Obviously in the real world, defects and car quality is a thing. You wouldn’t expect any defects on a $150,000 car, you would expect very few on a $70,000 car (unless its panel gaps on a tesla…dig dig…), and probably be more tolerant of minor things on a cheaper car. High end car companies (Rolls Royce etc) probably go overboard on quality assurance to ensure a reputation for zero problems (Lexus are also good at this), whereas at the lower end, its probably less of a concern. How to best represent this in the game in a way that both feels reasonable, and makes intuitive sense, and also works within the existing game design, and above all feels interesting and fun?

For a while, I have wanted to combine the idea of defects with the introduction of an area-of effect mechanic. One of the most interesting aspects of the game is the designing the layout of your factory, and at the moment, apart from making sure importers and exporters are in the right place, and ensuring that you only place office slots (like research) in office zones, there is not that much *positional* decision making involved in the game. I thought I could introduce this with the advent of new QA slots, that had a radius effect.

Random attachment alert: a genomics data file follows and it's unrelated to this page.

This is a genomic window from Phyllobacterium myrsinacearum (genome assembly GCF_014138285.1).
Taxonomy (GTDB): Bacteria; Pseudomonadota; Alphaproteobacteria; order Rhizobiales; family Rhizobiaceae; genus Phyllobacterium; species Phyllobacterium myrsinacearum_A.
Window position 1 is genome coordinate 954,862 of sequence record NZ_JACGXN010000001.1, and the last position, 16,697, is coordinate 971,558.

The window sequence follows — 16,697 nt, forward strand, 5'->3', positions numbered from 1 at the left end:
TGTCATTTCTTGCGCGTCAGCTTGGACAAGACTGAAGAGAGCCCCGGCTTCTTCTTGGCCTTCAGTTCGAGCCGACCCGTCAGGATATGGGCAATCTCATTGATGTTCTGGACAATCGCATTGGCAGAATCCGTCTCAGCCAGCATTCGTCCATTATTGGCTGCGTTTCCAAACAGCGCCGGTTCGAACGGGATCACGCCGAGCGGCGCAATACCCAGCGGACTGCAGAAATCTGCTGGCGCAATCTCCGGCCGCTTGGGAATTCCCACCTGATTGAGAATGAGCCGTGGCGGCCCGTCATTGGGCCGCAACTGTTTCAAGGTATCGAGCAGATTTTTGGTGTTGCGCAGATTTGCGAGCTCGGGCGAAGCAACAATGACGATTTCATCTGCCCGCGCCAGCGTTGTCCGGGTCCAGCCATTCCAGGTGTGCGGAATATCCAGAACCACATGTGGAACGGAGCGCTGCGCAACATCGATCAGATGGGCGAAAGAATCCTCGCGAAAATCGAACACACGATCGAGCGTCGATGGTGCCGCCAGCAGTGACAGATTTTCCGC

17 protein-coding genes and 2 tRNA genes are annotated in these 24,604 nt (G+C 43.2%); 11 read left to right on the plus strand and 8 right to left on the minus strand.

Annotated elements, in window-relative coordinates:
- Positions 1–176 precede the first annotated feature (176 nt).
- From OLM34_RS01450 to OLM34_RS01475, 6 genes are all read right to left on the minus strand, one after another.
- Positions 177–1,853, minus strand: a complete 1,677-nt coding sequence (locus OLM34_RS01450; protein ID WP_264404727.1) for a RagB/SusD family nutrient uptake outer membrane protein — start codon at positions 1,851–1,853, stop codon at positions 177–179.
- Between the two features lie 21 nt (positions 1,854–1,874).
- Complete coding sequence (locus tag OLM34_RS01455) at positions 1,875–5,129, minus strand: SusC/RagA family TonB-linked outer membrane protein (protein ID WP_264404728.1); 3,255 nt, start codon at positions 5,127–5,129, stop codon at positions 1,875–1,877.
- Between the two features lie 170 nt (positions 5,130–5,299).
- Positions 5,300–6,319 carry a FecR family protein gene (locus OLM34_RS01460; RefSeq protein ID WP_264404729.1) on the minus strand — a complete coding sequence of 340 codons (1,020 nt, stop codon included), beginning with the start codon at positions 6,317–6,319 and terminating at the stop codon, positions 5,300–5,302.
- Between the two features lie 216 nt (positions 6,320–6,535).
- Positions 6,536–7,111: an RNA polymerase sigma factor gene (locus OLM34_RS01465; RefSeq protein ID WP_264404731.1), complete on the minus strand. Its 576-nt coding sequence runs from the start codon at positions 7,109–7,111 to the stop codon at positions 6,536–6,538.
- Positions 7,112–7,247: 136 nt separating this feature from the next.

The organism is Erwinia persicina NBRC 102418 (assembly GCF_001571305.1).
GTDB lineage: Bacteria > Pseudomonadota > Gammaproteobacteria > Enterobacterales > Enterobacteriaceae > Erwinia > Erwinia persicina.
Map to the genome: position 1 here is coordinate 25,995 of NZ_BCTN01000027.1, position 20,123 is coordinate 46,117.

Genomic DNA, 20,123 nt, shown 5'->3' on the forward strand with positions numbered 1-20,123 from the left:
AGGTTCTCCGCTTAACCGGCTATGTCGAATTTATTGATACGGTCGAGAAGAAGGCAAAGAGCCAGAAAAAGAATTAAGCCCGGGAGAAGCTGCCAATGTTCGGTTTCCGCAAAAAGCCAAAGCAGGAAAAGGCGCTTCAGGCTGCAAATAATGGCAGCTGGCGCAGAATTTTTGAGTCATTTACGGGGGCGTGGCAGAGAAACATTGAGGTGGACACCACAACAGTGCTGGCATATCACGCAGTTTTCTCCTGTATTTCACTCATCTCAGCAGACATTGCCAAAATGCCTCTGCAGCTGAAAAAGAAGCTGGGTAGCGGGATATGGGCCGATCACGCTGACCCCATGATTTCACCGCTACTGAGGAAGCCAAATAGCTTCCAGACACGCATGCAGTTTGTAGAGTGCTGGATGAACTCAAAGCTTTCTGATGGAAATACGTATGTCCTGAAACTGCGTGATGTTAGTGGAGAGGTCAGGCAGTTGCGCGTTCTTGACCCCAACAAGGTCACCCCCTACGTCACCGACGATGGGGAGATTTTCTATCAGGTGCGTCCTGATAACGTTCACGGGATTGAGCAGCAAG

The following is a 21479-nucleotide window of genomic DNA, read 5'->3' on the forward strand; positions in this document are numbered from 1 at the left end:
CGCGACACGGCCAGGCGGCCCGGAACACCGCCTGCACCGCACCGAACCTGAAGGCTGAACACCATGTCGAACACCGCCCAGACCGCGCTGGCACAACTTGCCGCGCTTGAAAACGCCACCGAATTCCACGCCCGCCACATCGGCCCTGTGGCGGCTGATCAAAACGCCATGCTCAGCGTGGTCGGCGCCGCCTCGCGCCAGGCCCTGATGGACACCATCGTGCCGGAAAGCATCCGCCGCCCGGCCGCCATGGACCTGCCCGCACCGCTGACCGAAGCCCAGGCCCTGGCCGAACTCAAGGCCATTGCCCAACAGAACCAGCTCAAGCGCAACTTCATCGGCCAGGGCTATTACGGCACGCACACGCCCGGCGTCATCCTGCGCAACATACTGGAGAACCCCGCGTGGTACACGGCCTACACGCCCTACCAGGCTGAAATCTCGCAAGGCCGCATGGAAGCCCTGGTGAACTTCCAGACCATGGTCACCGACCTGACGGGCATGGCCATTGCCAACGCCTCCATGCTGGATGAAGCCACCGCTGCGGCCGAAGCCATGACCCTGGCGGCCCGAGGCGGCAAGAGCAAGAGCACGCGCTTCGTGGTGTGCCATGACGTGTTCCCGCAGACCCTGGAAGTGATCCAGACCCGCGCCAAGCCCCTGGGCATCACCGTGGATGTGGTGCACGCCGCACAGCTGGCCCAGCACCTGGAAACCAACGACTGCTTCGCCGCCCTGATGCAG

The system would work by generating defects at every point along the line. there would be a base level of defects that would be generated each time a task was carried out on a vehicle, including tasks generated through upgraded slots. For example, adding the rear axle = 1% chance of a defect. Adding a tire pressure sensor… 1% chance of a defect… and so on. Some cars would go through the line entirely free of defects, but many would not. Eventually, if ‘untreated’, those defects would make their way into the final cars which would be sold.